Out of the examples the Greek philosopher mentions, it is self-evident that “double,” “half,” “greater,” “two cubits long,” “lying,” “sitting,” “shod,” “armed,” “runs,” “wins” have no meaning unless they are said – predicated – of something else. But with a moment of reflection it becomes obvious that this applies to the other words too: “man,” “horse,” “white.” As we’ve just seen when examining what is called the definition of a rose, these words also need to be said of something to come alive. In a passage of one of his dialogues, The Sophist, Plato has the Stranger from Elea (*) make an identical point: “The Stranger: A succession of nouns only is not a sentence, any more than of verbs without nouns. […] a mere succession of nouns or of verbs is not discourse. […] I mean that words like ‘walks,’ ‘runs,’ ‘sleeps,’ or any other words which denote action, however many of them you string together, do not make discourse. […] Or, again, when you say ‘lion,’ ‘stag,’ ‘horse,’ or any other words which denote agent – neither in this way of stringing words together do you attain to discourse; […] When any one says ‘A man learns,’ should you not call this the simplest and least of sentences? […] And he not only names, but he does something, by connecting verbs with nouns; and therefore we say that he discourses, and to this connection of words we give the name of discourse” (Plato, The Sophist).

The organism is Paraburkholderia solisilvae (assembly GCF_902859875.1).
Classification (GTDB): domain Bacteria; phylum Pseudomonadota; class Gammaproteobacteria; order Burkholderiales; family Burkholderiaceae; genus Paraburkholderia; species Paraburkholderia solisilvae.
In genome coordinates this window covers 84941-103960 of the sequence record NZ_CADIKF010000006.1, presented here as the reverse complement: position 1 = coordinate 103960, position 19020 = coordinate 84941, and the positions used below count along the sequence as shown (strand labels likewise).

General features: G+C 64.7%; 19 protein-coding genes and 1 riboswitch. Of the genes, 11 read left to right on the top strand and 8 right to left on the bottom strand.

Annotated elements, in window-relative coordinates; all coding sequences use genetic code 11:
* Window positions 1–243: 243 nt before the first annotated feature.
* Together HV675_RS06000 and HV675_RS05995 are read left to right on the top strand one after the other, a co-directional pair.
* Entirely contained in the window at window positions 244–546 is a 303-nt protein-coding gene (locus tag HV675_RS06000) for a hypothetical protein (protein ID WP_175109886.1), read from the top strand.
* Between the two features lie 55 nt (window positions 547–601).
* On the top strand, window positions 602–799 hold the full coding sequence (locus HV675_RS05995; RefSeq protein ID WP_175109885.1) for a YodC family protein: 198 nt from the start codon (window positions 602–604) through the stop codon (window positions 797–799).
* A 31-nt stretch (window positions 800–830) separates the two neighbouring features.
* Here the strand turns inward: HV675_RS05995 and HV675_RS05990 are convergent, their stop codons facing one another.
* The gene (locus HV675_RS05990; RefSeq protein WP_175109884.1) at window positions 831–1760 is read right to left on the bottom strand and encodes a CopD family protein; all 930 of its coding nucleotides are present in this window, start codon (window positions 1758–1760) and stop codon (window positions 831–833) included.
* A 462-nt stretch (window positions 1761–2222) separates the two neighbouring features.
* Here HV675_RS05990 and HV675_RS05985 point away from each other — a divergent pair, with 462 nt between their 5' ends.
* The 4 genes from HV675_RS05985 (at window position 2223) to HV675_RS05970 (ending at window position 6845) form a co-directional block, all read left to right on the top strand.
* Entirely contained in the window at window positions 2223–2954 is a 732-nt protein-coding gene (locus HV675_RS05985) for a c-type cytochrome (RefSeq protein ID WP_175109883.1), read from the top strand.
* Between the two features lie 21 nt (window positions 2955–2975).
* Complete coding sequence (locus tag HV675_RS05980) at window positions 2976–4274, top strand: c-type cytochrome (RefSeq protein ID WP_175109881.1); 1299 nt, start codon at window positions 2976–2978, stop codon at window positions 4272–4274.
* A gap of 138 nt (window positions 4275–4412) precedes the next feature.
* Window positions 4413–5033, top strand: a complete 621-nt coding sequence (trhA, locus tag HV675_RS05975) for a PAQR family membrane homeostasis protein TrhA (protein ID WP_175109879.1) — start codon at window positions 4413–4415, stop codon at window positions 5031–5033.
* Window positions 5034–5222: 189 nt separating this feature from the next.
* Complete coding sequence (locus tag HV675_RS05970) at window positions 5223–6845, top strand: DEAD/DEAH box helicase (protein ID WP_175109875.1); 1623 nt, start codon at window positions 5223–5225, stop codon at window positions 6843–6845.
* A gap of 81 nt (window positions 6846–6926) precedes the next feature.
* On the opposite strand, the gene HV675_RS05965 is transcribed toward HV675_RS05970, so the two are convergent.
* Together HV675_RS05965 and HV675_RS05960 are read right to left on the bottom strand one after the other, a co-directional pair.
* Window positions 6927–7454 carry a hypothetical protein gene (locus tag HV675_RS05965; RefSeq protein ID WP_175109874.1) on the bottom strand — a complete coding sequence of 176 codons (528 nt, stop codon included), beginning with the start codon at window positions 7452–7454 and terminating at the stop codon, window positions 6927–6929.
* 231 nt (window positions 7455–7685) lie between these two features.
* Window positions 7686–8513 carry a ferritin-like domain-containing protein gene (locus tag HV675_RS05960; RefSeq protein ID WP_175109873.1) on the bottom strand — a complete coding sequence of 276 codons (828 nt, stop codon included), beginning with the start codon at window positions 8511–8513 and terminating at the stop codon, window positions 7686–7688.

Assuming that there is in the brain a network being the substrate for speech performance, what would then be the “element” – the smallest unit – to be stored in such a network? I hold that it would be the “word-pairs” just described, instead of words in isolation. Synaptic connections seem the perfect locus for such storage: the place where the building blocks of the brain’s biological network, the neurons, come together. Why not the isolated word? Because, as Aristotle saw it sagaciously, “word-pairs” are true or false and, as we will see next, something being true or false is the first condition for it having an affective value, i.e. what brings in motion the dynamics of speech performance.

(*) Griswold notices that – apart from Parmenides – the anonymous stranger is the single figure in all the dialogues who speaks like a full-blown philosopher; he observes also that while Socrates is present in the Sophist he remains almost mute (Charles L. Griswold, “La naissance et la défense de la raison dialogique chez Platon,” in La naissance de la raison en Grèce, Paris: PUF, 1990: p. 365)